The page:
The coronavirus pandemic has laid bare the fragility of America’s food supply chain.
Iowa and neighboring states have seen a slew of frightening COVID-19 outbreaks at meat processing facilities. Some meat products now are unavailable, and industry leaders say more shortages are expected.
A core problem in your food systems, one that exacerbates the others, is corporate consolidation in the agriculture industry. A small number of businesses have claimed control over large swaths of the sector, giving them enormous influence over the supply chain.
To augment an old farming cliche, we put too many of our eggs — and our meat chickens, hogs and cows — into too few baskets, or in this case, meat processing plants. When just one or two of those baskets fall apart, the consequences are dire.
A more decentralized and diversified system might be better equipped to weather crises like the one we’re living through now.
The situation at American grocery stores clearly shows something is not working — certain meat products are in short supply, but farmers are euthanizing livestock because they can’t get them processed. While consumer prices have climbed, the prices paid to people who raise animals have dropped.
“The spike in the purchase of beef products at the grocery store has resulted in higher beef values for meatpackers, yet farmers and ranchers have seen a net decrease in the value of their cattle,” U.S. Rep. Steve King wrote last month in a letter to the Trump administration, requesting an investigation into possible illegal practices in the industry.
In another letter to the Trump administration, a bipartisan pair of senators — Minnesota Democrat Amy Klobuchar and Utah Republican Mike Lee — called out “market manipulation” and “anticompetitive conduct” on meat pricing.
The infectious disease outbreaks exposed these problems, but did not create them. We knew we were susceptible to such a disaster long before this virus emerged.
Between 1991 and 2015, the share of U.S. farm production from farms with at least $1 million in sales grew from 31 percent to more than half, according to the U.S. Department of Agriculture.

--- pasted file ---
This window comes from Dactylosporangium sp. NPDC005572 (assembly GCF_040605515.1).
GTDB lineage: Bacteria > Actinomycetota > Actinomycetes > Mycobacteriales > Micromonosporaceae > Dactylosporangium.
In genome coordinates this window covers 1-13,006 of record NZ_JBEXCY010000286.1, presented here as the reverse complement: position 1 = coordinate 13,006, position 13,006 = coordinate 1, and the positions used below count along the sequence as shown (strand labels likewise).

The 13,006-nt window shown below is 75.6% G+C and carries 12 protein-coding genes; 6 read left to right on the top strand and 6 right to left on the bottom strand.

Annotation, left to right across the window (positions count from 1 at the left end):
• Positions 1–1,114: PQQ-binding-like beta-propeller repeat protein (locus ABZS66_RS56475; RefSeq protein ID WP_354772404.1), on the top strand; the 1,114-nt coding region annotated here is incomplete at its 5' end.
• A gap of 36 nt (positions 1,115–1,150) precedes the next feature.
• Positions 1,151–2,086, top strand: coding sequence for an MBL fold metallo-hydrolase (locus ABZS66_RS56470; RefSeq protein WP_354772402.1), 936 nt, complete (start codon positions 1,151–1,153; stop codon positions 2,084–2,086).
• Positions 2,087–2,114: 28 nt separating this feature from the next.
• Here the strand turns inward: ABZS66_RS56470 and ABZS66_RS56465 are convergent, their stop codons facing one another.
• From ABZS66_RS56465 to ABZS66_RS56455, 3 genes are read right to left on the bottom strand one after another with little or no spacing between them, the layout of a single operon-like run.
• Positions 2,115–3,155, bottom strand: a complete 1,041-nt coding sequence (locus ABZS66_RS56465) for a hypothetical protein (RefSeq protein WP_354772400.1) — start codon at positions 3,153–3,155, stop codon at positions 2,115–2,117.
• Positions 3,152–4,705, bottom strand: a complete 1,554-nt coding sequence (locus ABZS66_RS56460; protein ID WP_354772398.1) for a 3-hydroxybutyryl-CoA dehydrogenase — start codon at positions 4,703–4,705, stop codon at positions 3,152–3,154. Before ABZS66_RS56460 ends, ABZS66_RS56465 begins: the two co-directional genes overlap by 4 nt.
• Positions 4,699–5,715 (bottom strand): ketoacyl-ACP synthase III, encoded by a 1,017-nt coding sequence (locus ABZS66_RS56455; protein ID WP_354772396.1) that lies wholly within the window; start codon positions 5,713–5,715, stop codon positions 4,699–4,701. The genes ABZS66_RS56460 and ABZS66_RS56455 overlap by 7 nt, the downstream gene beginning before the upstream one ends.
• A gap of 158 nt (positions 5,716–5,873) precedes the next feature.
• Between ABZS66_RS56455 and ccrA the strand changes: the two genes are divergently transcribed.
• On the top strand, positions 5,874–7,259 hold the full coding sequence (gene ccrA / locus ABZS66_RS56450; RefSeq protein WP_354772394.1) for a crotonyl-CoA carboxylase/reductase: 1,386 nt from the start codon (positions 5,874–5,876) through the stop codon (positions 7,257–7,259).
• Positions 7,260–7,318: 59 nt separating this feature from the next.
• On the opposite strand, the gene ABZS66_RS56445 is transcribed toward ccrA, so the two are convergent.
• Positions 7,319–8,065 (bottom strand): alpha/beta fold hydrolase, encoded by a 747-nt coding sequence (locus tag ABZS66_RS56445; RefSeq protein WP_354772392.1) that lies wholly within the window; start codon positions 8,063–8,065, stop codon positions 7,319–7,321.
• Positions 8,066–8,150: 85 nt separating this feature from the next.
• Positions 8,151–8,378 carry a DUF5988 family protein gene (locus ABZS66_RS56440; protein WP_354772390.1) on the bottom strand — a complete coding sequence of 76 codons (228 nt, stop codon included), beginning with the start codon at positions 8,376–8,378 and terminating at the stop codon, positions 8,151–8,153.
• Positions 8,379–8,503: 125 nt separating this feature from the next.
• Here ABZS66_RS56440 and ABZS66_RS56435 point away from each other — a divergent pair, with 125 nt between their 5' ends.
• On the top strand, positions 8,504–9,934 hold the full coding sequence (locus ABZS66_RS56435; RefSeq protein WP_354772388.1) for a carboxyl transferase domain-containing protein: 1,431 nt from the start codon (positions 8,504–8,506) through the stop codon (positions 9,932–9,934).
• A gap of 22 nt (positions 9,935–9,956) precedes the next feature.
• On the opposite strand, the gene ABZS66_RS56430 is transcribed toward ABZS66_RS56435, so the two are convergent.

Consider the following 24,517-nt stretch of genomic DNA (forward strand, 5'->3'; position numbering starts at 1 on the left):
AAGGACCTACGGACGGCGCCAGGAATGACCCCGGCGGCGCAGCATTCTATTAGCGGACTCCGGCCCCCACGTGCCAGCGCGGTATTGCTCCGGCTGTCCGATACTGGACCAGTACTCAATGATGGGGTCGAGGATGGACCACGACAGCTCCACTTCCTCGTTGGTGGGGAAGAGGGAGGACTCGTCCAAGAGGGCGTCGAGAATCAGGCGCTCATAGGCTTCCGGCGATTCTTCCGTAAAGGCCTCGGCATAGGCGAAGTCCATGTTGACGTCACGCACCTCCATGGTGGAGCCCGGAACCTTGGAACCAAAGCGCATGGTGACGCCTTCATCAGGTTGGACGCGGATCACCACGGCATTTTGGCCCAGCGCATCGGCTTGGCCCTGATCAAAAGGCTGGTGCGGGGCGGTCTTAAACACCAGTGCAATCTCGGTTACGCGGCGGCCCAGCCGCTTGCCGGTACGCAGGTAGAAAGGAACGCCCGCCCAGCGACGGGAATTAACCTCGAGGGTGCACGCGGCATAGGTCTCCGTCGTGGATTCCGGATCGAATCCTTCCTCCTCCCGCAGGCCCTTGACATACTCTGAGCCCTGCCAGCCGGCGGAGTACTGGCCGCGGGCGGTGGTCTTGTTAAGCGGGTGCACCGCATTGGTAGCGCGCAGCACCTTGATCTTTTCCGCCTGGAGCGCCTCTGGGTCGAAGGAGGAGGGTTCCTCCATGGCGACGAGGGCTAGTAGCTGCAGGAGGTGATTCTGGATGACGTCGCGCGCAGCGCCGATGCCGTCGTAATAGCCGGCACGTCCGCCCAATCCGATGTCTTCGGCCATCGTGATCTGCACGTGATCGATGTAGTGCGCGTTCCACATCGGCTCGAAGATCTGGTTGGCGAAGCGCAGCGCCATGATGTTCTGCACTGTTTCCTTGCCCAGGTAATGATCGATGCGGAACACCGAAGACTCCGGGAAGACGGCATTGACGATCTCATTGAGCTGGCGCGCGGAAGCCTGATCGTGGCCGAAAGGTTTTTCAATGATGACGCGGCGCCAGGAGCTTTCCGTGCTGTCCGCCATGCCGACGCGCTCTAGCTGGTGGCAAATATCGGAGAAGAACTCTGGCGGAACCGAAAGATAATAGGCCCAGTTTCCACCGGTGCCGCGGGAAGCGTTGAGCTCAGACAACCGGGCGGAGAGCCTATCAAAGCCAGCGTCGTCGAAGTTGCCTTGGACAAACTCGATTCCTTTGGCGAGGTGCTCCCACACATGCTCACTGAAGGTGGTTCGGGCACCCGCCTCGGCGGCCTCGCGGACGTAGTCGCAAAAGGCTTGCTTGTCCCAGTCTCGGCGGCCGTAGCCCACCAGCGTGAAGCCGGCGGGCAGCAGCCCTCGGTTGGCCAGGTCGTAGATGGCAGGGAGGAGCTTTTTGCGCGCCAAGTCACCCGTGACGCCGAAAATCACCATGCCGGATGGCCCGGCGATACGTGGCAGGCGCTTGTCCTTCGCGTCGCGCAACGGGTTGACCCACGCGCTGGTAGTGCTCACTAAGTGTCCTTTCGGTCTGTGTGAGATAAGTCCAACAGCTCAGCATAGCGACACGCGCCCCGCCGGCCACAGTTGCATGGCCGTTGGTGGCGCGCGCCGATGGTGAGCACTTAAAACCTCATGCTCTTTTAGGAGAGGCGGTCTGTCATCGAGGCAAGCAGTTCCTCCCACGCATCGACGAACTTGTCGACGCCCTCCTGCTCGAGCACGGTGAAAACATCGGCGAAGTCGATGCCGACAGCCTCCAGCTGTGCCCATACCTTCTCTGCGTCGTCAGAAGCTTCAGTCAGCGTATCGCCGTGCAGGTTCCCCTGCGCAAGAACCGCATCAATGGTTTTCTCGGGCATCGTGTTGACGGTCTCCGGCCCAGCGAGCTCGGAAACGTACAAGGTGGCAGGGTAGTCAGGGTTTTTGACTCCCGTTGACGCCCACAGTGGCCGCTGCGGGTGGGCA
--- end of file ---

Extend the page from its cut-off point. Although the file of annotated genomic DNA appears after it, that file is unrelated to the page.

By some estimates, just four companies control 80 percent of U.S. beef processing. Those businesses — Tyson, Cargill, JBS and National Beef — are accused in a federal lawsuit brought last year of colluding to drive down cattle prices.
A 2018 report from the Institute for Agriculture and Trade Policy summed up the hazards of this arrangement: “This concentration in buyers puts pressure on farmers to accept lower prices, while conforming to evermore burdensome requirements from the companies for what animals to raise and how to raise them.”
The responses from our state and federal leaders to the coronavirus food crisis so far have been lacking.
President Donald Trump last week signed an executive order requiring meat processing plants to remain open during the pandemic. That could temporarily sustain supplies, but it does nothing to protect workers. When they’re forced to work and then fall sick or even die, the shortages will persist.
The Iowa Department of Agriculture recently launched a “Pass the Pork” campaign for farmers to donate hogs to food pantries. It’s a good idea to help meet Iowans’ immediate needs, but it’s no substitute for the kinds of structural reform that would make our food system more resilient in the long term.
ARTICLE CONTINUES BELOW ADVERTISEMENT
Too often in Iowa politics, voters and officials confuse what’s good for Big Ag and what’s good for farmers. Now we are learning the hard way how weak our food chain is.
(319) 398-8262; email@example.com